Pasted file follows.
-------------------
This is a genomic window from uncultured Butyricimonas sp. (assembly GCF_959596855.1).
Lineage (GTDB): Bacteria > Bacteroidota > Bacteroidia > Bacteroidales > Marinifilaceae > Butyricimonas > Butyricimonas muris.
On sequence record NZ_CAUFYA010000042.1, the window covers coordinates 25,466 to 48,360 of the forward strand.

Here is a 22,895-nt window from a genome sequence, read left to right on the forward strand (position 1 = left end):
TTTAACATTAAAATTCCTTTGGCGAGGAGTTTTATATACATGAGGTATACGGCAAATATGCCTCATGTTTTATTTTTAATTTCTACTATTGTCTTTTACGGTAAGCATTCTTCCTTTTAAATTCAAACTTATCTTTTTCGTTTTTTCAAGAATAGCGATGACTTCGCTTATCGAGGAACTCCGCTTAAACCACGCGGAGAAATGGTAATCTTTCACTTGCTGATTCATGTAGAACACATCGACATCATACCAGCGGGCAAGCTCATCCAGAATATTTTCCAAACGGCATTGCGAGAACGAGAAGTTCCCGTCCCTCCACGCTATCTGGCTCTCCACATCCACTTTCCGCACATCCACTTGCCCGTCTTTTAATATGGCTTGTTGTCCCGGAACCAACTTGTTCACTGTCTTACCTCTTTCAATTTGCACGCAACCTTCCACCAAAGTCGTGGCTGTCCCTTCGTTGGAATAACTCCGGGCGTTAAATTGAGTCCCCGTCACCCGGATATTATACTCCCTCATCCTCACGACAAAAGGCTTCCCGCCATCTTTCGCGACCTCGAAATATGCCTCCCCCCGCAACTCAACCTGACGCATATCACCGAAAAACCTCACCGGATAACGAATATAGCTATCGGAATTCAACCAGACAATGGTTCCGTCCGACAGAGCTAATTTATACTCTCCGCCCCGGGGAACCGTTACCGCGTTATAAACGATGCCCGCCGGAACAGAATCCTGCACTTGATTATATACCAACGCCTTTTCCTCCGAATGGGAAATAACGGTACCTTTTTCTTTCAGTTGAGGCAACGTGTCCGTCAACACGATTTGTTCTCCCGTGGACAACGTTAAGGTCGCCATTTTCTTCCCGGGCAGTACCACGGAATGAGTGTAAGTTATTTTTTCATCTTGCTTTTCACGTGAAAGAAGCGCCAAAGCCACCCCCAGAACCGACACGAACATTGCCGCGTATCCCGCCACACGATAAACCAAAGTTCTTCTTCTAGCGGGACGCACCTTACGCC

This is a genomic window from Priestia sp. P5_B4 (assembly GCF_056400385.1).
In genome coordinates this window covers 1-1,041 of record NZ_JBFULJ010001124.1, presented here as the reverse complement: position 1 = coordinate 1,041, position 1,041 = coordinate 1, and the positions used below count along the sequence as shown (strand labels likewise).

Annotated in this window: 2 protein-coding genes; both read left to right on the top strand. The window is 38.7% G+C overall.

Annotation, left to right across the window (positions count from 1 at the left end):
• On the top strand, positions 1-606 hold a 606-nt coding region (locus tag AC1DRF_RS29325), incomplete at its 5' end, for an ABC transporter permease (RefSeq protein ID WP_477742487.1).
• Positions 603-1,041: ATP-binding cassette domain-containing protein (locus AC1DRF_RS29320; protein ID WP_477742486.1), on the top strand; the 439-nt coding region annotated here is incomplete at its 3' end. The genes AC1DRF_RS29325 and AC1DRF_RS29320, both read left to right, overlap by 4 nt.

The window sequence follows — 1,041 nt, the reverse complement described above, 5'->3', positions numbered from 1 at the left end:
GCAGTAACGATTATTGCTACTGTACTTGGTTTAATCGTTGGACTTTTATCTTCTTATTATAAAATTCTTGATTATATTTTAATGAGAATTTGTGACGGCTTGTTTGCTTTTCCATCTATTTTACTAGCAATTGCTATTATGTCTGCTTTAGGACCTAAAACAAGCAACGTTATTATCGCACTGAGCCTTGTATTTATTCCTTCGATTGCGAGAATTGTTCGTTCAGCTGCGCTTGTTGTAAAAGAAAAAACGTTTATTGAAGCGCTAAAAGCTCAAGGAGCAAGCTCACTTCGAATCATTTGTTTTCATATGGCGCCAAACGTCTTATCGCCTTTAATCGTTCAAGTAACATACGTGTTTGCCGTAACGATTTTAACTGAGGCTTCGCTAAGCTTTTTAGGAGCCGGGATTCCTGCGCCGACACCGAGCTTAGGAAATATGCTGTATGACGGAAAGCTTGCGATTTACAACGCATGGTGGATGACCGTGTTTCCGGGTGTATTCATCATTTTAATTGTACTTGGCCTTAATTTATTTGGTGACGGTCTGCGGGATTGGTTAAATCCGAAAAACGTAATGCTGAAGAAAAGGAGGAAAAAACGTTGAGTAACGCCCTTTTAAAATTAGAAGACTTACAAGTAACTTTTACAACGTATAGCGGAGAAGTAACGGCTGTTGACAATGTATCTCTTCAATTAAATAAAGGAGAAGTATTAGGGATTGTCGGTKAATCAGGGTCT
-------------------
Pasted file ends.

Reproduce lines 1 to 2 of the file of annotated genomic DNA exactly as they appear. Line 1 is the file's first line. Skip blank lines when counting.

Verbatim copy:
This is a genomic window from uncultured Butyricimonas sp. (assembly GCF_959596855.1).
Lineage (GTDB): Bacteria > Bacteroidota > Bacteroidia > Bacteroidales > Marinifilaceae > Butyricimonas > Butyricimonas muris.